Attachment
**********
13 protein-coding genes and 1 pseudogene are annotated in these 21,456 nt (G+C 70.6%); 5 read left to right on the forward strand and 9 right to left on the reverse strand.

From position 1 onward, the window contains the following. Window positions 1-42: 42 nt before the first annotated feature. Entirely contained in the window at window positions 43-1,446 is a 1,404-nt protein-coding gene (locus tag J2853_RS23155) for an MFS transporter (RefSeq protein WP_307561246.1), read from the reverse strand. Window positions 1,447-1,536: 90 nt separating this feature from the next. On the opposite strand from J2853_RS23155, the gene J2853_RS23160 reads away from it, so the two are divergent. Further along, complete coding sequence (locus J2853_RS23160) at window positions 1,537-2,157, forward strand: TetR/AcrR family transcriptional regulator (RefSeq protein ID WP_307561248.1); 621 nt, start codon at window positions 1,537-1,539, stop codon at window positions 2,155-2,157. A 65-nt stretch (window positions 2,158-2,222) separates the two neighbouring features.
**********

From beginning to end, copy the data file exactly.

13 protein-coding genes and 1 pseudogene are annotated in these 21,456 nt (G+C 70.6%); 5 read left to right on the forward strand and 9 right to left on the reverse strand.

From position 1 onward, the window contains the following. Window positions 1-42: 42 nt before the first annotated feature. Entirely contained in the window at window positions 43-1,446 is a 1,404-nt protein-coding gene (locus tag J2853_RS23155) for an MFS transporter (RefSeq protein WP_307561246.1), read from the reverse strand. Window positions 1,447-1,536: 90 nt separating this feature from the next. On the opposite strand from J2853_RS23155, the gene J2853_RS23160 reads away from it, so the two are divergent. Further along, complete coding sequence (locus J2853_RS23160) at window positions 1,537-2,157, forward strand: TetR/AcrR family transcriptional regulator (RefSeq protein ID WP_307561248.1); 621 nt, start codon at window positions 1,537-1,539, stop codon at window positions 2,155-2,157. A 65-nt stretch (window positions 2,158-2,222) separates the two neighbouring features.